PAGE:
By toys, Daryl was referring to such equipment as jet skis. If someone is drowning a hundred meters or more off shore there is a chance that the rescuer couldn’t get there in time or would be too tired to rescue and swim back.

One of the drills we did was saving a scuba diver. We had to free dive under the water and pick up an unconscious person, surface and swim to shore with him. The cold I had been nursing for several days was in full swim. My head was completely stopped up and my ears wouldn’t clear. I pushed it a bit hard and wound up with some blood coming out of my nose the next day.

Other than difficulty clearing my ears, rescuing someone off the bottom wasn’t that hard. I reached down, grabbed his T-shirt, lifted him up, slipped my arms under his and surfaced, already in a good position to go for a carry. In real life, I think the difficulty would be finding the unconscious person under the waves. And, as an EMT, I know that from the time he sinks beneath the surface, we only have four minutes to rescue him. That four minutes is a best case scenario, assuming he doesn’t involuntarily start breathing and take in water.

In EMT school Aidan had told us that in the old days, lifeguards had a barrel on the beach.  They lay the drowning victim, belly-down on the barrel and rolled him to make water come out of his lungs. This method was just as effective as it sounds. If the victim survived it was simply because there was no water in his lungs.

In reality, the way you get water out of the patient’s lungs is by using positive pressure ventilation. But I might have been the only person on the beach who knew this. At the end of the day, it didn’t really help anyone that I knew this, because in the Philippines the equipment was unavailable.

The crazy part of our training was the medical. We learned how to rescue someone with a spinal injury and immobilize them in the water. You can even give them rescue breathing while you tread and wait for help to arrive with a spine-board. It is good training, but I believe if you dive in the ocean and get a spinal injury there is no way the lifeguards can save you without damaging your spinal cord. I think they can save your life but you will be paralyzed.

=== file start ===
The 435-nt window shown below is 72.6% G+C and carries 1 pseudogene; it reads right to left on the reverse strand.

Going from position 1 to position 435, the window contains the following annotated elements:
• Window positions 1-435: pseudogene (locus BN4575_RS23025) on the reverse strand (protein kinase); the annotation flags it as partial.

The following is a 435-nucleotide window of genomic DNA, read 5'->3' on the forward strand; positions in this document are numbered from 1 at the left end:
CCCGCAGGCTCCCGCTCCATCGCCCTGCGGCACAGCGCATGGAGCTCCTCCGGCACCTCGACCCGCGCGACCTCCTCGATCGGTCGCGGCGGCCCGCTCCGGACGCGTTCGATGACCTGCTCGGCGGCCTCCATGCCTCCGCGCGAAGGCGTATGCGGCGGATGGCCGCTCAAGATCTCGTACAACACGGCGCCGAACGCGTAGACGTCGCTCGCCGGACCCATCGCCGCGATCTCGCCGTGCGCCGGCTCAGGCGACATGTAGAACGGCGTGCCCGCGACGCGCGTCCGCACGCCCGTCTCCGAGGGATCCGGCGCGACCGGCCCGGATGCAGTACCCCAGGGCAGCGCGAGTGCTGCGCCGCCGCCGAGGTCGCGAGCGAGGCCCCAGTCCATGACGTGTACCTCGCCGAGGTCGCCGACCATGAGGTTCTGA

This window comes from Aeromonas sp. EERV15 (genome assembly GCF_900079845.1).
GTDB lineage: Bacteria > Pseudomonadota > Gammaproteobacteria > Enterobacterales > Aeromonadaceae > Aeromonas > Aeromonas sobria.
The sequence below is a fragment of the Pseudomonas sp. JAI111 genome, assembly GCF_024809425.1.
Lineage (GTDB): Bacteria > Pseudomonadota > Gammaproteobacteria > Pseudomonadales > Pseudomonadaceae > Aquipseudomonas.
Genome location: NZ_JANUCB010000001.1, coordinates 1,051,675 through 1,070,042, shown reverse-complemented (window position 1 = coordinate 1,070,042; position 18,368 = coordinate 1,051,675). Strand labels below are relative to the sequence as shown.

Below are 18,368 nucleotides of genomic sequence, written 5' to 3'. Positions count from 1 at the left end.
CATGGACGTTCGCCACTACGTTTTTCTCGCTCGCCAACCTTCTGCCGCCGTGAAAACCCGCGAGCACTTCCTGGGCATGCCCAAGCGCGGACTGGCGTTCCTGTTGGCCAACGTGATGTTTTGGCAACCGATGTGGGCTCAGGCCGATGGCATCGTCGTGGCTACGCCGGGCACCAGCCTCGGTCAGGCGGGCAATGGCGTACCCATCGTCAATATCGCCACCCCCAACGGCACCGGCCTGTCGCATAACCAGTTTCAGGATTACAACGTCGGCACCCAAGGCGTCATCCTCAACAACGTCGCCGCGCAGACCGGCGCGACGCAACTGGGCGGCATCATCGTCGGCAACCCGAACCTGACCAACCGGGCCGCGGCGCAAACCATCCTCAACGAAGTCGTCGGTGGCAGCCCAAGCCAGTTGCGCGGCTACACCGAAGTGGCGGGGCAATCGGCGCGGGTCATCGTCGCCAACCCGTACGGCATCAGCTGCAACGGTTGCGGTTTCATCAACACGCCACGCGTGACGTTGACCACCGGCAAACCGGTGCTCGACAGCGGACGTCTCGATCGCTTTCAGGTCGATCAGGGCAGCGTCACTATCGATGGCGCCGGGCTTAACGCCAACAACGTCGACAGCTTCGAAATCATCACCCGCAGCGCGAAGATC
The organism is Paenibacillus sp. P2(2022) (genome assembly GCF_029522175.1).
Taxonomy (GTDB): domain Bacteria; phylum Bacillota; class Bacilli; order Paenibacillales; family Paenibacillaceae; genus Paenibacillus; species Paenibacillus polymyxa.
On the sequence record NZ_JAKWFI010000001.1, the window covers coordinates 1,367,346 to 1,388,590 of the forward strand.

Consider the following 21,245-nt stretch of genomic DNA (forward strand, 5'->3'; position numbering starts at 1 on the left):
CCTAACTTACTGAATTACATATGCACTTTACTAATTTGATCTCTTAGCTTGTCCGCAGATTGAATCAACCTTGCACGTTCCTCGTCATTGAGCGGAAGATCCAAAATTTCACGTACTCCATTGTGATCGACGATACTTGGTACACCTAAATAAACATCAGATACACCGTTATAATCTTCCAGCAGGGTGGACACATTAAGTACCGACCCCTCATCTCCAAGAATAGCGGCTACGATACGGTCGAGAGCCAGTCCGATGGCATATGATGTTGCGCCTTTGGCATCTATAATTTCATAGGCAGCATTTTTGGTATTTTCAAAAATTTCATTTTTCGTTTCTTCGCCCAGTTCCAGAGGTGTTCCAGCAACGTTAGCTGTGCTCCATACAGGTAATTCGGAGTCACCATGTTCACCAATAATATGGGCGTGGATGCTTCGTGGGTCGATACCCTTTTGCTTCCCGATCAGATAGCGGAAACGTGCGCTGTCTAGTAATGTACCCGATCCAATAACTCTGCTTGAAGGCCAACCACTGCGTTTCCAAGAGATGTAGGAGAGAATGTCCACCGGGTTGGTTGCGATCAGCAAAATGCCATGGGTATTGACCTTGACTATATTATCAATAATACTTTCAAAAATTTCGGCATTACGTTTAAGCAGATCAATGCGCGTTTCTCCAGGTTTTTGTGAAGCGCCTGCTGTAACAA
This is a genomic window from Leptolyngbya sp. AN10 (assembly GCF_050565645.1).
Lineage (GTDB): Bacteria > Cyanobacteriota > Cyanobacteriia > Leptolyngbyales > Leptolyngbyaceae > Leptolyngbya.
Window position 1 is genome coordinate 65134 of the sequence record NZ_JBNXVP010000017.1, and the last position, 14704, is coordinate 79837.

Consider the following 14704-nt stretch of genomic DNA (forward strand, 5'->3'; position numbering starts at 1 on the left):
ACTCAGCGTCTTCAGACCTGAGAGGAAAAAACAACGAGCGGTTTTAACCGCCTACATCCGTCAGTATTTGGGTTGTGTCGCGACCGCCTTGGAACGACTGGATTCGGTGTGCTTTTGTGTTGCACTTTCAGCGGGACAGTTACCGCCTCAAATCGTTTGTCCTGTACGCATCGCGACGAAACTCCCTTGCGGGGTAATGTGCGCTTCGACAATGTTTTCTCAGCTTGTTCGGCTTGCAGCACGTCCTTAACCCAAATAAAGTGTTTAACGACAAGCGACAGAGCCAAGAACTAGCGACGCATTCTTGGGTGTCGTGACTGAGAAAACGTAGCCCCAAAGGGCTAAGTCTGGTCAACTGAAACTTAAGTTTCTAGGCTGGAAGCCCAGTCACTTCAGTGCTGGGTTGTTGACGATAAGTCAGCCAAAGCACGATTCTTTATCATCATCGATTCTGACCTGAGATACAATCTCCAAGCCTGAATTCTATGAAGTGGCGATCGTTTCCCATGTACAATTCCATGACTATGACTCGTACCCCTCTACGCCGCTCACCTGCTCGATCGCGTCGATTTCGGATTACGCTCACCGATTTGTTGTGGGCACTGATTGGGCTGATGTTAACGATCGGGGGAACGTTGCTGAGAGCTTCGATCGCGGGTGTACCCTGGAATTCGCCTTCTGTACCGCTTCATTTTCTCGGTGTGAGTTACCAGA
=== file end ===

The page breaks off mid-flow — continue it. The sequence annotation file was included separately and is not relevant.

The tolerance inside the spinal column is only a few millimeters. If you are supporting an injured swimmer on your chest, holding his arms up beside his head to immobilize his spine, and breathing in his mouth, all while treading water, the probability is that you will move more than a couple of centimeters.

Just when it was getting interesting, the instructors blew a whistle, signaling that course was finished. Wow! Was all I could say. I hadn’t been pushed so hard, physically in years. It was great. I just wanted to do it again. Most of the classmates became close and exchanged phone numbers. I hope I will see them again.

Pinoy paramedic, EMT and rescue swimmer, it’s all about saving the lives. And remember, the lives you save might be Filipino.

Antonio Graceffo is a qualified Emergency Medical Technician, as well as an adventure and martial arts author living in Asia. He is the Host of the web TV show, “Martial Arts Odyssey,” Currently he is working inside of Shan State, documenting human rights abuses, doing a film and print project to raise awareness of the Shan people.  To see all of his videos about martial arts, Burma and other countries:

Antonio is the author of four books available on Contact him

see his website

Antonio is self-funded and seeking sponsors. If you wish to contribute to the “In Shanland” film project, you can donate through paypal, through the Burma page of my website.

Checkout Antonio’s website

Get Antonio’s books at
The Monk from Brooklyn
Bikes, Boats, and Boxing Gloves
The Desert of Death on Three Wheels
Adventures in Formosa

   [Top of Page]  
 Latest Headlines
Asia Pacific